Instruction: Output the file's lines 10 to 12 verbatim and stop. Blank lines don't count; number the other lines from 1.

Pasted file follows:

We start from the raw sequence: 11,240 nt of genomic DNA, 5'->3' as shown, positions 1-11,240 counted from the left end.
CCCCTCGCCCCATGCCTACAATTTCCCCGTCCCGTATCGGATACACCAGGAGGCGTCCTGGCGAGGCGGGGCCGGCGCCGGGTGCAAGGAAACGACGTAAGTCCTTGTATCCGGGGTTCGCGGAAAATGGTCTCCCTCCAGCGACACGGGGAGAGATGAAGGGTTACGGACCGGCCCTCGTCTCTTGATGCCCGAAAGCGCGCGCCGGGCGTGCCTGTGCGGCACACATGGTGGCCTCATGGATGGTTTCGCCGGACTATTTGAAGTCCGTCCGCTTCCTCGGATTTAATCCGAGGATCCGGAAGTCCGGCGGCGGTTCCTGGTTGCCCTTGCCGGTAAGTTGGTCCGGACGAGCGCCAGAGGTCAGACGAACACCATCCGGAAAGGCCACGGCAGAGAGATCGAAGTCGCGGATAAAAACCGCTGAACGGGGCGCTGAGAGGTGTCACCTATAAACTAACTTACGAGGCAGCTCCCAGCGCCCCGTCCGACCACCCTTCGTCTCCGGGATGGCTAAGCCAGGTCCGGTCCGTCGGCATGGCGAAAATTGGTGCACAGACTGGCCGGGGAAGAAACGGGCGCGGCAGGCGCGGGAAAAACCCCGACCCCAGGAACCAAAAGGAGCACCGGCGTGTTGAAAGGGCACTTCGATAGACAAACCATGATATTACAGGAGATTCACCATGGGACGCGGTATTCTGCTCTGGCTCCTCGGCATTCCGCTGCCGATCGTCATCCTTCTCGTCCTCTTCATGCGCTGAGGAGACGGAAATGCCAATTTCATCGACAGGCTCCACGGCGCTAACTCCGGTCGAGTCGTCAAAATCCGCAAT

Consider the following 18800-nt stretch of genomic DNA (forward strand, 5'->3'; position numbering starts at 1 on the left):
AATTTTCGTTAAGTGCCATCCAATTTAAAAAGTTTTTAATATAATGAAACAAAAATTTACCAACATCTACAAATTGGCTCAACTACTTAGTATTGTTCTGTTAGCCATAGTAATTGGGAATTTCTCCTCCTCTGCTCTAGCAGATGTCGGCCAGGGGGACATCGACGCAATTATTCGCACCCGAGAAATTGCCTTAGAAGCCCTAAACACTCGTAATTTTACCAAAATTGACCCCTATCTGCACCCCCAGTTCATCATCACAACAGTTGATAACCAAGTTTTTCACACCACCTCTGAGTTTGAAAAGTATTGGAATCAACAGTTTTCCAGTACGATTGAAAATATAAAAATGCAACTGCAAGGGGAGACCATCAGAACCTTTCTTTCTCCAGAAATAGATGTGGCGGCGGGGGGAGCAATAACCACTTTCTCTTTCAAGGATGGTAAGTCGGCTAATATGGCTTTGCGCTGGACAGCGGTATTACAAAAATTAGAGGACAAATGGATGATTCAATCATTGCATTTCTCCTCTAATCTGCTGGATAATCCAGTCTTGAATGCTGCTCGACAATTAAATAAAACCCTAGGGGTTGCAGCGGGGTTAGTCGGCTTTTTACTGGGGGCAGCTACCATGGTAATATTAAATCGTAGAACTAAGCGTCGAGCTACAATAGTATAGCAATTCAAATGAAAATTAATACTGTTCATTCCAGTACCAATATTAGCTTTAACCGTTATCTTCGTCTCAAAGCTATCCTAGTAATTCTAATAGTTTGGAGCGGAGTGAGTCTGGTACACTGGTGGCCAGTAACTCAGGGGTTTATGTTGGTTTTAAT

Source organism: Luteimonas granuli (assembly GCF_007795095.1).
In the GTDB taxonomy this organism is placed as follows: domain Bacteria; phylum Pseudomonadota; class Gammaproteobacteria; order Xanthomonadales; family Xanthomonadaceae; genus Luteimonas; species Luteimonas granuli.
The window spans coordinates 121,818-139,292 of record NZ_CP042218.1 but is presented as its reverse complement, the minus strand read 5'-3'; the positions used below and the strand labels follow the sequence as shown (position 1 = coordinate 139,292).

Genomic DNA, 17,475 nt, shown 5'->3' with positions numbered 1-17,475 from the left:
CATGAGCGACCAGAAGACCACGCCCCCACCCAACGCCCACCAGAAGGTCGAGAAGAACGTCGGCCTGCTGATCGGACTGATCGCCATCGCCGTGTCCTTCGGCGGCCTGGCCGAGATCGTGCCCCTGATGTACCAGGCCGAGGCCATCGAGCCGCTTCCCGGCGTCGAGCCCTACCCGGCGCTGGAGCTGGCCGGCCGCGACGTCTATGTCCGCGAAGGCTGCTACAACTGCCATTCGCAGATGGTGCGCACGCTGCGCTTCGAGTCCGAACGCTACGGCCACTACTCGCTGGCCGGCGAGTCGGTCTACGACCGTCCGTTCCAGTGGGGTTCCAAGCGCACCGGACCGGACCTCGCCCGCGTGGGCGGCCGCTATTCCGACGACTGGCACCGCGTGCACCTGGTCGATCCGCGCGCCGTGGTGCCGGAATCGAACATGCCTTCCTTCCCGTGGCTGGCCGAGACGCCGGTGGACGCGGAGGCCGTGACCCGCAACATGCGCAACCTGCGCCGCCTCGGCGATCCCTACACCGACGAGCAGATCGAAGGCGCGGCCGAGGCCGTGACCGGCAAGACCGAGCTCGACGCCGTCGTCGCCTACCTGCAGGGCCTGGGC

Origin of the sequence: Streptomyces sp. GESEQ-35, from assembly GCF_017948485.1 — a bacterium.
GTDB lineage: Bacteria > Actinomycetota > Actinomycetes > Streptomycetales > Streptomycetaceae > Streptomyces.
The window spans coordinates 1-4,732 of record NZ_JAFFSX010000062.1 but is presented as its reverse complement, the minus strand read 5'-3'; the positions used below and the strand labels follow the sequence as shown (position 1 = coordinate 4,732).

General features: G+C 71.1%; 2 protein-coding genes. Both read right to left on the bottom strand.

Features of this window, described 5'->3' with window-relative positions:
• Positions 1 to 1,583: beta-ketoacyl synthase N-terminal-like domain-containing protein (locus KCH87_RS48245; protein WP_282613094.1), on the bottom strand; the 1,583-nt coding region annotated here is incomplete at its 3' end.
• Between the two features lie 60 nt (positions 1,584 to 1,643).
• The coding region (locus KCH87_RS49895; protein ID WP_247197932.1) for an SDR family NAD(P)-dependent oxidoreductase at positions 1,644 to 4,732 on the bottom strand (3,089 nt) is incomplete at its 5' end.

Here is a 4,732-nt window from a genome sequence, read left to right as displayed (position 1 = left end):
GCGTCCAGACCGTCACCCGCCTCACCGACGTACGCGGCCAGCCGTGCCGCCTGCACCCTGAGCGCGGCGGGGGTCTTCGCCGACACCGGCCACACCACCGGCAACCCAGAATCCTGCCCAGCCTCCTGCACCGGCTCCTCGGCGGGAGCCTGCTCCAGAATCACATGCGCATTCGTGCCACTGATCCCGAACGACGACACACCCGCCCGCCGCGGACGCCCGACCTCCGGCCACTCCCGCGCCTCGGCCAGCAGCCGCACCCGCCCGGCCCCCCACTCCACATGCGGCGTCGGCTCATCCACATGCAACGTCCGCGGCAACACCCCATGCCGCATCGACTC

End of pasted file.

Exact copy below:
Origin of the sequence: Streptomyces sp. GESEQ-35, from assembly GCF_017948485.1 — a bacterium.
GTDB lineage: Bacteria > Actinomycetota > Actinomycetes > Streptomycetales > Streptomycetaceae > Streptomyces.
The window spans coordinates 1-4,732 of record NZ_JAFFSX010000062.1 but is presented as its reverse complement, the minus strand read 5'-3'; the positions used below and the strand labels follow the sequence as shown (position 1 = coordinate 4,732).